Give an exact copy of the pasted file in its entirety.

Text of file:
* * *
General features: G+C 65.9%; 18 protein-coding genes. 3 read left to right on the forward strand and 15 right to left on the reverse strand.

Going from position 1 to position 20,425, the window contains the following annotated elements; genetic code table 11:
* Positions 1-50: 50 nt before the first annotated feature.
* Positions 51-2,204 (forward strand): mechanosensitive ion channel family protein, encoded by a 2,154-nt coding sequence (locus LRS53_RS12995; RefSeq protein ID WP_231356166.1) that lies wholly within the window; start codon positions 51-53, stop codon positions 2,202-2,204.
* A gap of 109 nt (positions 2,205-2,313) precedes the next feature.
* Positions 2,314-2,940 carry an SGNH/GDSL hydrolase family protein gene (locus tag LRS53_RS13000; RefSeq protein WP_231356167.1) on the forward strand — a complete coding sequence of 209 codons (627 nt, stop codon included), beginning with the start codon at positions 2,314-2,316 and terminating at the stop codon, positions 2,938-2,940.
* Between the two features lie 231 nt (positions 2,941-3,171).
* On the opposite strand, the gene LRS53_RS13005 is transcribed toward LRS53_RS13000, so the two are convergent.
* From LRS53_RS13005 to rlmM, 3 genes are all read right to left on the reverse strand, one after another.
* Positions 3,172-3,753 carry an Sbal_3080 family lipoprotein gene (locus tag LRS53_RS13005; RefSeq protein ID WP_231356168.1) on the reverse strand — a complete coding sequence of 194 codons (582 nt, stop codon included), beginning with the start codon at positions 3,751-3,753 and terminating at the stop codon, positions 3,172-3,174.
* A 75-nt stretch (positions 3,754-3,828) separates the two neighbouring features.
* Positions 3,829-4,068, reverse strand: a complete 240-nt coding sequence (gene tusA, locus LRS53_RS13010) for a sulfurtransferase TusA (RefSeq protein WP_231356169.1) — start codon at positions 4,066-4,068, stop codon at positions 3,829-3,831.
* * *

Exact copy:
General features: G+C 65.9%; 18 protein-coding genes. 3 read left to right on the forward strand and 15 right to left on the reverse strand.

Going from position 1 to position 20,425, the window contains the following annotated elements; genetic code table 11:
* Positions 1-50: 50 nt before the first annotated feature.
* Positions 51-2,204 (forward strand): mechanosensitive ion channel family protein, encoded by a 2,154-nt coding sequence (locus LRS53_RS12995; RefSeq protein ID WP_231356166.1) that lies wholly within the window; start codon positions 51-53, stop codon positions 2,202-2,204.
* A gap of 109 nt (positions 2,205-2,313) precedes the next feature.
* Positions 2,314-2,940 carry an SGNH/GDSL hydrolase family protein gene (locus tag LRS53_RS13000; RefSeq protein WP_231356167.1) on the forward strand — a complete coding sequence of 209 codons (627 nt, stop codon included), beginning with the start codon at positions 2,314-2,316 and terminating at the stop codon, positions 2,938-2,940.
* Between the two features lie 231 nt (positions 2,941-3,171).
* On the opposite strand, the gene LRS53_RS13005 is transcribed toward LRS53_RS13000, so the two are convergent.
* From LRS53_RS13005 to rlmM, 3 genes are all read right to left on the reverse strand, one after another.
* Positions 3,172-3,753 carry an Sbal_3080 family lipoprotein gene (locus tag LRS53_RS13005; RefSeq protein ID WP_231356168.1) on the reverse strand — a complete coding sequence of 194 codons (582 nt, stop codon included), beginning with the start codon at positions 3,751-3,753 and terminating at the stop codon, positions 3,172-3,174.
* A 75-nt stretch (positions 3,754-3,828) separates the two neighbouring features.
* Positions 3,829-4,068, reverse strand: a complete 240-nt coding sequence (gene tusA, locus LRS53_RS13010) for a sulfurtransferase TusA (RefSeq protein WP_231356169.1) — start codon at positions 4,066-4,068, stop codon at positions 3,829-3,831.